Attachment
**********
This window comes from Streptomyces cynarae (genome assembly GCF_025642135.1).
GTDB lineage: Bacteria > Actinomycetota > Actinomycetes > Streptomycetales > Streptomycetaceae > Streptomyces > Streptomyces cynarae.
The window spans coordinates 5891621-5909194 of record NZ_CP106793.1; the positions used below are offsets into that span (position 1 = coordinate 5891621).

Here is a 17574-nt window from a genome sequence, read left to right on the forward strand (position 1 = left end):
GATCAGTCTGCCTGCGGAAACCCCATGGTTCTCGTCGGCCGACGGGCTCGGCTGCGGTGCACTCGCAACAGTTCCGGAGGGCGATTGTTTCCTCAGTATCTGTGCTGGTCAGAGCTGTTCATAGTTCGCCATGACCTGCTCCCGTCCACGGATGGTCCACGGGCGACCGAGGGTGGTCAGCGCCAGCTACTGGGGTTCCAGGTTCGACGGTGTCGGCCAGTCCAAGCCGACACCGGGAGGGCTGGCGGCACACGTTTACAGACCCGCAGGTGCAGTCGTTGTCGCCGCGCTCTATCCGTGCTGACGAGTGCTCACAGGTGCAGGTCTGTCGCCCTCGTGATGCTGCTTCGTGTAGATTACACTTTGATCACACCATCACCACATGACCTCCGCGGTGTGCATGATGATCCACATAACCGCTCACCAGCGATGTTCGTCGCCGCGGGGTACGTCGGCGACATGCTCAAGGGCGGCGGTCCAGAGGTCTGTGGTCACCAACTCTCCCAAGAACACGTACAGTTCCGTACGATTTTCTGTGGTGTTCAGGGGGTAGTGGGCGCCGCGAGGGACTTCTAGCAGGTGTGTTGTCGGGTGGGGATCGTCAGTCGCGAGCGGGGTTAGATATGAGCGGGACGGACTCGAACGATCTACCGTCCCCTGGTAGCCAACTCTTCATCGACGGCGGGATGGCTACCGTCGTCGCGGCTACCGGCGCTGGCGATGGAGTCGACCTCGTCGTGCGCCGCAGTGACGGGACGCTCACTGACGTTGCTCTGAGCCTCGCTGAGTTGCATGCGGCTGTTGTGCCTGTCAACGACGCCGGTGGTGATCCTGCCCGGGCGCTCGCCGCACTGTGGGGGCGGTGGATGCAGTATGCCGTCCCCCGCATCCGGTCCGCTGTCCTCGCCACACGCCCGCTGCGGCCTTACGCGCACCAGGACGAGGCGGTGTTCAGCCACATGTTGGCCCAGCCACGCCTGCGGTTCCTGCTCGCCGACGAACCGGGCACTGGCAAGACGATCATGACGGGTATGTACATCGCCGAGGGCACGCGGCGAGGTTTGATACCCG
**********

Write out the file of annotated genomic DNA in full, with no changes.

This window comes from Streptomyces cynarae (genome assembly GCF_025642135.1).
GTDB lineage: Bacteria > Actinomycetota > Actinomycetes > Streptomycetales > Streptomycetaceae > Streptomyces > Streptomyces cynarae.
The window spans coordinates 5891621-5909194 of record NZ_CP106793.1; the positions used below are offsets into that span (position 1 = coordinate 5891621).

Here is a 17574-nt window from a genome sequence, read left to right on the forward strand (position 1 = left end):
GATCAGTCTGCCTGCGGAAACCCCATGGTTCTCGTCGGCCGACGGGCTCGGCTGCGGTGCACTCGCAACAGTTCCGGAGGGCGATTGTTTCCTCAGTATCTGTGCTGGTCAGAGCTGTTCATAGTTCGCCATGACCTGCTCCCGTCCACGGATGGTCCACGGGCGACCGAGGGTGGTCAGCGCCAGCTACTGGGGTTCCAGGTTCGACGGTGTCGGCCAGTCCAAGCCGACACCGGGAGGGCTGGCGGCACACGTTTACAGACCCGCAGGTGCAGTCGTTGTCGCCGCGCTCTATCCGTGCTGACGAGTGCTCACAGGTGCAGGTCTGTCGCCCTCGTGATGCTGCTTCGTGTAGATTACACTTTGATCACACCATCACCACATGACCTCCGCGGTGTGCATGATGATCCACATAACCGCTCACCAGCGATGTTCGTCGCCGCGGGGTACGTCGGCGACATGCTCAAGGGCGGCGGTCCAGAGGTCTGTGGTCACCAACTCTCCCAAGAACACGTACAGTTCCGTACGATTTTCTGTGGTGTTCAGGGGGTAGTGGGCGCCGCGAGGGACTTCTAGCAGGTGTGTTGTCGGGTGGGGATCGTCAGTCGCGAGCGGGGTTAGATATGAGCGGGACGGACTCGAACGATCTACCGTCCCCTGGTAGCCAACTCTTCATCGACGGCGGGATGGCTACCGTCGTCGCGGCTACCGGCGCTGGCGATGGAGTCGACCTCGTCGTGCGCCGCAGTGACGGGACGCTCACTGACGTTGCTCTGAGCCTCGCTGAGTTGCATGCGGCTGTTGTGCCTGTCAACGACGCCGGTGGTGATCCTGCCCGGGCGCTCGCCGCACTGTGGGGGCGGTGGATGCAGTATGCCGTCCCCCGCATCCGGTCCGCTGTCCTCGCCACACGCCCGCTGCGGCCTTACGCGCACCAGGACGAGGCGGTGTTCAGCCACATGTTGGCCCAGCCACGCCTGCGGTTCCTGCTCGCCGACGAACCGGGCACTGGCAAGACGATCATGACGGGTATGTACATCGCCGAGGGCACGCGGCGAGGTTTGATACCCG